We started this five-part series on Ezekiel 1 asking, “How long has it been since you encountered the presence of God?” Has it been a long time? Maybe you can’t say that you’ve ever experienced the manifest presence of God?
We’ve been following the vision of Ezekiel 1, and so far Ezekiel has encountered four living creatures, terrifying and amazing, that seem to making a flying lightning fire table. As the table approaches closer to him, what he sees on top of the table takes the vision to a totally different level. Read Ezekiel 1, verses 25-28.
Guess what? We learn that this flying table is not a flying table. It is instead a majestic transportation vehicle for a throne. God’s throne! And presence of God is there!
This is astounding on many levels.
First, the vision itself is amazing and indescribable. So much power and speed and light. This is unlike anything Ezekiel saw before, and he has a hard time describing it. Notice how often he says it is “like” something. He is grasping at the edges of his ability to find words for this. The throne was like sapphire. The figure was like a man. It appeared as glowing metal. Like fire. Like the appearance of a rainbow in the clouds. He literally cannot describe it, so he has to say that the presence of God was so amazing that it was kinda like this and kinda like that, but there is truly nothing that can fully describe it.
Why? Because this is the indescribable glory of the presence God! What this means is that our normal understanding of God’s glory is likely nothing close to what it actually is like. Our images of God are far too basic. When people actually encounter the glory of the presence of God, they are just simply shell-shocked. There are no words. That is what Ezekiel sees on the banks of Kebar River in Babylon, and he is dumbfounded.
Wait…the Glory of God? Is in Babylon??? This was new. And shocking. This is the second way that this vision of the glory of the presence of God is astounding. God’s glory was supposed to be 900 miles away in the temple, in Jerusalem. Not in Babylon. What does this mean??? We don’t know yet what it means. Ezekiel doesn’t know yet. But the disaster of Jerusalem’s downfall, the horrible 900 mile walk to Babylon, and the five years of exile have given the Jewish exiles a lot of time to wonder if God’s presence was gone, was false, was impotent against powerful Babylon. And shock of all shocks, the presence of God is now there in Babylon!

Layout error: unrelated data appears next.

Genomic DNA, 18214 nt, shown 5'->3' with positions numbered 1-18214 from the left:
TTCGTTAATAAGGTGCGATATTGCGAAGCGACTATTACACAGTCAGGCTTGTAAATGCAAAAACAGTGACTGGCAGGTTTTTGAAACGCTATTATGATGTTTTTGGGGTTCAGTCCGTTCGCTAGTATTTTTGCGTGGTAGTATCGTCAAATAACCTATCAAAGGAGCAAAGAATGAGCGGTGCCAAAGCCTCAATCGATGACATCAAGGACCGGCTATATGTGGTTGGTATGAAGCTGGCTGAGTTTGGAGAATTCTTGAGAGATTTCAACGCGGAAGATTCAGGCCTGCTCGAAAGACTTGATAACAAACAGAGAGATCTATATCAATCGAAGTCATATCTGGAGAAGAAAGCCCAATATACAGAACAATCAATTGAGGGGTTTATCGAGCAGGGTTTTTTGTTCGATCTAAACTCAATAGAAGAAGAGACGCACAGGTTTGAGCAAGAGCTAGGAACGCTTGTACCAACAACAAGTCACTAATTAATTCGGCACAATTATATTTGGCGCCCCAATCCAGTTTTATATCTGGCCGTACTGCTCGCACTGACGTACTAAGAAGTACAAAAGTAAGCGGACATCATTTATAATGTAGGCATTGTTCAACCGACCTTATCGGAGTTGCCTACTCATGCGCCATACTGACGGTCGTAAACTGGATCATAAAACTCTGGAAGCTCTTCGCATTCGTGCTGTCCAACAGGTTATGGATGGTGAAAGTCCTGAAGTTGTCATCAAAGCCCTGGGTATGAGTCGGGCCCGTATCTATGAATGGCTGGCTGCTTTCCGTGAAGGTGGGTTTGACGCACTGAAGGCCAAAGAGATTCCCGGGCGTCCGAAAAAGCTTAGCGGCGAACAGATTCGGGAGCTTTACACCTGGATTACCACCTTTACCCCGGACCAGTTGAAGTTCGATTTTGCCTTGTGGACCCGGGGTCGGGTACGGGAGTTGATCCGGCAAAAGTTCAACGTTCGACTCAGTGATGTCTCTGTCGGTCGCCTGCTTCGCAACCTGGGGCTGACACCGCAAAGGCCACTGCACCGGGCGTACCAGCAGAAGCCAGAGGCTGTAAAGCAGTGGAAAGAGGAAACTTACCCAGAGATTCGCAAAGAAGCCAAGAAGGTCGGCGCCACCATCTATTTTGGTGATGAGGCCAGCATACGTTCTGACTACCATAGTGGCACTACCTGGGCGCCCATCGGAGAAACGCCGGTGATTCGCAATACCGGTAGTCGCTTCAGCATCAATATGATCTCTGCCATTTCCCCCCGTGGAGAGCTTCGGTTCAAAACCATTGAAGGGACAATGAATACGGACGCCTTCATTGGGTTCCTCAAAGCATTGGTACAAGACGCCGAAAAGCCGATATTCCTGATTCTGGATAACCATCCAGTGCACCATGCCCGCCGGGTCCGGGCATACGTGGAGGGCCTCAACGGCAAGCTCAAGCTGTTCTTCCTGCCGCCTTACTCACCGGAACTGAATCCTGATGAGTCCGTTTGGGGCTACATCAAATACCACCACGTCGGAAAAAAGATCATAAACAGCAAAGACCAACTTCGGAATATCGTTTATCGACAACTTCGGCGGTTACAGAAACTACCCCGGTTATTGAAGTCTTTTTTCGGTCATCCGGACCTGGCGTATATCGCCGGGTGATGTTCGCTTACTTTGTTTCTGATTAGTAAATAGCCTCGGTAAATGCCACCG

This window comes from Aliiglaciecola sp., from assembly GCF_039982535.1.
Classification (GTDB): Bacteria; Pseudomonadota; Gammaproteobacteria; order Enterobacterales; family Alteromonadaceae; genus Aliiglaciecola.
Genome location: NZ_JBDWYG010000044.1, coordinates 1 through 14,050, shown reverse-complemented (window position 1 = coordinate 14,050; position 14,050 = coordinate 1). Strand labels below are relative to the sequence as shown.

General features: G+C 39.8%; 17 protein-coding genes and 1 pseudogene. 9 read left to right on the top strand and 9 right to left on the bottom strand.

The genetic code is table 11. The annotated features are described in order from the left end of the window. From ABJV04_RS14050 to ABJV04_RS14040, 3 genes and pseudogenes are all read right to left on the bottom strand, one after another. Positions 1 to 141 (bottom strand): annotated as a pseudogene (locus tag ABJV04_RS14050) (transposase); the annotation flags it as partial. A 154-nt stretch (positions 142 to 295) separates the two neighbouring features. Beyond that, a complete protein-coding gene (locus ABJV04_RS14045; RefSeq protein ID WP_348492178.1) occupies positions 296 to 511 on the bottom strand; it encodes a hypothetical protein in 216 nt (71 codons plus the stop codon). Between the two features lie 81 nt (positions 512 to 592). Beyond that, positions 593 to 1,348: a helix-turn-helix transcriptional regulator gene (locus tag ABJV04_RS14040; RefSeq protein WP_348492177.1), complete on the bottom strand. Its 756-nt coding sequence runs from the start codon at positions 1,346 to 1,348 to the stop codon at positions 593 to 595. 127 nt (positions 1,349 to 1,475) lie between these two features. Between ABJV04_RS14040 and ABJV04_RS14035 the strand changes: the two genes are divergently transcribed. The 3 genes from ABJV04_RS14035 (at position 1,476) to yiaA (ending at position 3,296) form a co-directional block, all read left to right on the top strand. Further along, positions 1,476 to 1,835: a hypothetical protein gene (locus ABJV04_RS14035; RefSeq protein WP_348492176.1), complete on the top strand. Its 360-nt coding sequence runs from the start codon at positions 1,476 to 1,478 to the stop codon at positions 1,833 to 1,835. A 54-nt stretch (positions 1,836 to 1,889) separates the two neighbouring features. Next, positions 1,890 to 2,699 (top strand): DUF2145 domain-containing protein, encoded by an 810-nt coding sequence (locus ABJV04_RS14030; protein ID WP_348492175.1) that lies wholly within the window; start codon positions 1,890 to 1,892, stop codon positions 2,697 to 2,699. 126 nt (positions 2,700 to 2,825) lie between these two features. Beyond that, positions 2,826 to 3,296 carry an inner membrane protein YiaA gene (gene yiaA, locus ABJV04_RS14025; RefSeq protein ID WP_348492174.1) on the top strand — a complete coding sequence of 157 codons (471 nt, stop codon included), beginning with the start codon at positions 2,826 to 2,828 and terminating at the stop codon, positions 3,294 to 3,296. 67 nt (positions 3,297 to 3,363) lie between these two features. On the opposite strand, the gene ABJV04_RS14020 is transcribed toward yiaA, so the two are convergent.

So Ezekiel does what everyone in the Bible does when the glory of the presence of God shows up. He falls face-down on the ground. That is the appropriate response. Have you ever experienced that?
The palpable presence of God is sometimes called the Mysterium Tremendum, the Tremendous Mystery of the reality of God. Ezekiel in no way expected to encounter it there in Babylon. His worldview, from the day he was born, to that very day 30 years later, taught him that the presence of God was found only in the Temple in Jerusalem. This really was for Ezekiel a tremendous mystery. It broke his worldview into pieces. God was in Babylon? What does this mean?
We’ll explore the meaning of God showing up more fully in the chapters to come. For now, chapter 1 concludes with another surprise, God speaks! But it is a cliffhanger. What will God say? When we begin chapter 2 (on June 28, as I’ll be taking a week’s break from the blog), we’ll find out.
For now, I suspect that we need a dose of what Ezekiel experienced. We don’t need God to explode out of heaven on his flaming throne chariot. Instead, we view our relationship with God from a different vantage point, that of the new covenant between God and his church. What I am referring to is that we need to realize the amazing presence of God that is always with us.
This past week I participated in a prayer workshop. It was excellent. The presenter reminded us that God’s presence is not something we only encounter on special moments. We Christians are always in his presence. The Spirit of God lives with us. As Paul wrote in 1st Corinthians 6, our bodies are the temple of the Spirit.
What can it look like for us to be astounded by the glory of God in our regular lives? Or are we so distracted that we rarely think in terms of encountering God? Ezekiel absolutely did not expect to encounter God that day. My guess is that most of rarely think we will encounter him either. What a travesty! Especially when God’s Spirit lives with us.
This is where silence in prayer can be so helpful. In the last few years, this is something I have been learning about prayer: we need to make room to be silent and enjoy the presence of God who is already with us. One of the ways to do that is to fill our minds with Scripture. Could be a verse. Could be a phrase. Could be a word. At the prayer workshop, the presenter read us Psalm 131 and asked us to think about the words of the Psalm. Was there any word or phrase that was most meaningful to us? Then remember that word or phrase as we sat quietly and enjoyed the presence of God. My word from Psalm 131 was “hope.” The presenter suggested that if our minds wandered, as mine definitely did, then we could remember the Bible verse or word to retrain our hearts and minds on God.
Additionally, in the silence we can listen if God might speak. Not that he must. But in those moments, primarily, we are remembering who he is, his glory, his presence.
In the past I’ve written about Brother Lawrence who sought to practice the presence of God in all the moments of his life, whether he was at work, or with friends, or by himself. He attempted to maintain an ongoing conversation with God, aware of God with him, at all times. His book The Practice of the Presence of God is free online, as it is 400 years old. It is quite encouraging. Practice is a key word. We can and should practice the presence of God with us.